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In 1994, we published a rare case report of a left sided pneumothorax caused by a mesenchymal cystic hamartoma (MCH) in this journal (Thorax 1994;49:1175–6).1
After a follow-up of 23 years, the same patient was referred for a left sided pain and thoracic mass at age 36 years. At age 14 years, a left sided thoracotomy was performed for recurrent pneumothorax followed by lobectomy of the left lower lobe in which a MCH was diagnosed.1 Now his symptoms started almost 1 year before referral. Analysis showed an inhomogeneous mass in the lower left thoracic cavity with metabolic activity on the F-18-fluorodeoxyglucose positron emission tomography-PET scan. Follow up CT-scans showed slow progression (figure 1) and CT-guided biopsy showed a monophasic malignant tumour consisting of spindle cells, immunohistochemically positive for vimentin and epithelial membrane antigen (EMA) (figure 2). Additional fusion gene analysis confirmed synovial sarcoma (SS18-SSX1, t(X;18)(p11;q11): positive). Tissue from the original resection was still available and showed an identical histological and immunohistochemical pattern. However, the RNA was degraded and could not be analysed. Given these findings we diagnosed the present mass as a late recurrence of synovial sarcoma and rejected the original diagnosis MCH. He was treated with two cycles of doxorubicin and ifosfamide chemotherapy followed by surgical resection. A necrotic cystic tumour and left upper lobe were resected and followed by two adjuvant cycles of chemotherapy.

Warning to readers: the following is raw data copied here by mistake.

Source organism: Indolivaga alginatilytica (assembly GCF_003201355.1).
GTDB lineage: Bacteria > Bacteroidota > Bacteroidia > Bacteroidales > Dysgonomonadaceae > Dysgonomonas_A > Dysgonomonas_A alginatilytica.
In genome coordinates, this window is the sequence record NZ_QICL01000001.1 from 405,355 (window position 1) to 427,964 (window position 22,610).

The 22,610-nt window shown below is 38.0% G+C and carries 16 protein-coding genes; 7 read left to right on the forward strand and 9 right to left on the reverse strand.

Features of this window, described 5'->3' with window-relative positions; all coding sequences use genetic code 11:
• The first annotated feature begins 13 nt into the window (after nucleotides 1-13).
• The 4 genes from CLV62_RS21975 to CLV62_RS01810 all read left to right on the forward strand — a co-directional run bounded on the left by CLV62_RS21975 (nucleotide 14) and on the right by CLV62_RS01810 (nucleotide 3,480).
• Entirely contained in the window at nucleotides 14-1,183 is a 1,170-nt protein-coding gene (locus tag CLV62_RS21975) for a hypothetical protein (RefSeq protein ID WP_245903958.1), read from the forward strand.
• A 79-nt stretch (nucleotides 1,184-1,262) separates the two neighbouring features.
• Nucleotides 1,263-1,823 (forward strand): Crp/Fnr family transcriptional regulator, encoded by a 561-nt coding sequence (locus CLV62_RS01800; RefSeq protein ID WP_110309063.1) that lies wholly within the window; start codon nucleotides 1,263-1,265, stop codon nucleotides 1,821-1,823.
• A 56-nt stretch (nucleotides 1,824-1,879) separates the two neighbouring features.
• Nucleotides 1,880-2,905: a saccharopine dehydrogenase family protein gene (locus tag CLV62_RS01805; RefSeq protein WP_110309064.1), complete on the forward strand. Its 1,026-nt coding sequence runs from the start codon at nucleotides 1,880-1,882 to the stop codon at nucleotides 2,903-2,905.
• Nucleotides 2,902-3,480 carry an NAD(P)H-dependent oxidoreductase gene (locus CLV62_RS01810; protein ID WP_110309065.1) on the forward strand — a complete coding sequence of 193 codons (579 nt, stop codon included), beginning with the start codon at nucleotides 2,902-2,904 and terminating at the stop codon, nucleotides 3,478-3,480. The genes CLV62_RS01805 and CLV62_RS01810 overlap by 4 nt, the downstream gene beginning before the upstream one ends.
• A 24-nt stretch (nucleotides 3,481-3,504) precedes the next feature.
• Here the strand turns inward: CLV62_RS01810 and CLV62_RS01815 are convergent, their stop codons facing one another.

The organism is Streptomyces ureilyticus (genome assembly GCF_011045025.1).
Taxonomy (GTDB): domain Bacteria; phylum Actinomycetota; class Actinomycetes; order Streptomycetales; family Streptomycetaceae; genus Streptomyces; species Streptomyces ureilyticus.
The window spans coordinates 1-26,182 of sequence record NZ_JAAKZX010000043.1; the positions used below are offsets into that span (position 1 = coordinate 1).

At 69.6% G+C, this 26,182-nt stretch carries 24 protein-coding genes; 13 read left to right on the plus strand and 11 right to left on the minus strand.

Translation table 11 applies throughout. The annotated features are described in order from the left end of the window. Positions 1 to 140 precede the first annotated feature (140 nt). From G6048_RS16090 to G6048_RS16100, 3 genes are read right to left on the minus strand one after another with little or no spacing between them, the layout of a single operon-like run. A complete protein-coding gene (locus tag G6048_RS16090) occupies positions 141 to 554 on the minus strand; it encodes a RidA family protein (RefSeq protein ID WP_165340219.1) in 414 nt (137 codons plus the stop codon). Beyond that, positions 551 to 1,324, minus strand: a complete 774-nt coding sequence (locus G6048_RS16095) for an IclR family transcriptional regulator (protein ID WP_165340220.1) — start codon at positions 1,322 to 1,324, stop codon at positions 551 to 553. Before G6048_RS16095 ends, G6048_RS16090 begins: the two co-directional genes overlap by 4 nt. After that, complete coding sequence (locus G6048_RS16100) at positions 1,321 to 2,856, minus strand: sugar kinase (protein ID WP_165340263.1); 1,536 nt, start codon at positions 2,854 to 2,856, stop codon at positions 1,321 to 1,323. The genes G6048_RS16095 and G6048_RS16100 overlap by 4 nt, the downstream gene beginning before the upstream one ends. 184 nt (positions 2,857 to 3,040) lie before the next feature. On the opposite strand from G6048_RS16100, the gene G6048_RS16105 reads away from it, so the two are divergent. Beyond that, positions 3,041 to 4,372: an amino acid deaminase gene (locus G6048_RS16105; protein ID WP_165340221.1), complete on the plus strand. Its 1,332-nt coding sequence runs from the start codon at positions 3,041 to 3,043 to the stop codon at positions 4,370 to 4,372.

MCH was primarily described by Mark in 1986 as a rare clinicopathological entity characterised by nodules of primitive mesenchymal cells that gradually increase in size and then become cystic.2 Since 1986, only few case reports including ours have been published. Often these cases refer to our case in association of pneumothorax as a presenting symptom. Before a diagnosis of MCH can be made alternative diagnoses like pulmonary blastoma, cystic adenomatoid malformation, lymphangioleiomyomatosis, metastatic solid tumours and sarcomas should be addressed. Besides morphological characterisation, immunohistochemistry and proliferation markers can be used but also genetic analysis of soft tissue tumours has become available.3 Molecular analysis has become essential for an accurate diagnosis in mesenchymal tumours. However, in the presented MCH cases such a genetic analysis is seldom reported.4 Our case shows that a rare diagnosis of MCH must be made with caution and only after thorough genetic analysis.
The original diagnosis of MCH must now be rejected after 23 years, and changed into a final diagnosis of synovial sarcoma with a very late local recurrence. Given this new finding, the case report on this patient published in 1994 must therefore be revised and retracted.
Contributors EHFMvanderH: responsible for interpretation of clinical data and clinical treatment, principal physician in writing the draft version and critical revision of the manuscript. He approved the final version of the manuscript and he has no competing interests. He is guarantor of the manuscript taking responsibility for the integrity of the work as a whole from the inception to its publication. SEJK: responsible for interpretation of clinical data, clinical treatment and critical revision and final approval of the manuscript. She has no competing interests. HHMH: critical revision of the manuscript. He approved the final version of the manuscript and has no competing interests. AdFTMV: responsible for interpretation of clinical data, clinical treatment and critical revision and final approval of the manuscript. He approved the final version of the manuscript and has no competing interests. ML-S: responsible for interpretation of clinical data, and critical revision and final approval of the manuscript, she provided the photomicrograph image. She approved the final version of the manuscript and has no competing interests.
Competing interests None.
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